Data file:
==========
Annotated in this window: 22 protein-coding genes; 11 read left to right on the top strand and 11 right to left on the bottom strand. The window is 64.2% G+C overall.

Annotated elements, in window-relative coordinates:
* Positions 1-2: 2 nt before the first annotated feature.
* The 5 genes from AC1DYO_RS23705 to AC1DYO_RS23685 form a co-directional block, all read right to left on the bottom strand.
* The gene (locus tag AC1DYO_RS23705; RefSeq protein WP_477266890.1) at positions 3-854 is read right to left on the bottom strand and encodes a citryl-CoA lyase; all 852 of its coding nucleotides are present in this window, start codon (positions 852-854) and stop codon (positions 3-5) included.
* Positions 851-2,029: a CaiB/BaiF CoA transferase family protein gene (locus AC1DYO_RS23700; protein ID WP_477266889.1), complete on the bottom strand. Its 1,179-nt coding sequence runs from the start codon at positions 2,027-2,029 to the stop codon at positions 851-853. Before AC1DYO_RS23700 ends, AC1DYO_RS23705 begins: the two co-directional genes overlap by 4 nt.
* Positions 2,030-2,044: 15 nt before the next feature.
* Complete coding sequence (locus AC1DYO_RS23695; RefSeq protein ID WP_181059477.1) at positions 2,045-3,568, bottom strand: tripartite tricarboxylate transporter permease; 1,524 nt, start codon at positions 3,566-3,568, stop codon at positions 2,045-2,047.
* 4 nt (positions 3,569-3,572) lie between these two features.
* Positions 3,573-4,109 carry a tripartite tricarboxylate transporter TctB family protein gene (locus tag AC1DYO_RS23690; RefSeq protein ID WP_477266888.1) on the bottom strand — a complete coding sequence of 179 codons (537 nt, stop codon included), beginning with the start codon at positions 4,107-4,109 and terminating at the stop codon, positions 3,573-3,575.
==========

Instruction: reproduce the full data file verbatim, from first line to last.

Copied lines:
Annotated in this window: 22 protein-coding genes; 11 read left to right on the top strand and 11 right to left on the bottom strand. The window is 64.2% G+C overall.

Annotated elements, in window-relative coordinates:
* Positions 1-2: 2 nt before the first annotated feature.
* The 5 genes from AC1DYO_RS23705 to AC1DYO_RS23685 form a co-directional block, all read right to left on the bottom strand.
* The gene (locus tag AC1DYO_RS23705; RefSeq protein WP_477266890.1) at positions 3-854 is read right to left on the bottom strand and encodes a citryl-CoA lyase; all 852 of its coding nucleotides are present in this window, start codon (positions 852-854) and stop codon (positions 3-5) included.
* Positions 851-2,029: a CaiB/BaiF CoA transferase family protein gene (locus AC1DYO_RS23700; protein ID WP_477266889.1), complete on the bottom strand. Its 1,179-nt coding sequence runs from the start codon at positions 2,027-2,029 to the stop codon at positions 851-853. Before AC1DYO_RS23700 ends, AC1DYO_RS23705 begins: the two co-directional genes overlap by 4 nt.
* Positions 2,030-2,044: 15 nt before the next feature.
* Complete coding sequence (locus AC1DYO_RS23695; RefSeq protein ID WP_181059477.1) at positions 2,045-3,568, bottom strand: tripartite tricarboxylate transporter permease; 1,524 nt, start codon at positions 3,566-3,568, stop codon at positions 2,045-2,047.
* 4 nt (positions 3,569-3,572) lie between these two features.
* Positions 3,573-4,109 carry a tripartite tricarboxylate transporter TctB family protein gene (locus tag AC1DYO_RS23690; RefSeq protein ID WP_477266888.1) on the bottom strand — a complete coding sequence of 179 codons (537 nt, stop codon included), beginning with the start codon at positions 4,107-4,109 and terminating at the stop codon, positions 3,573-3,575.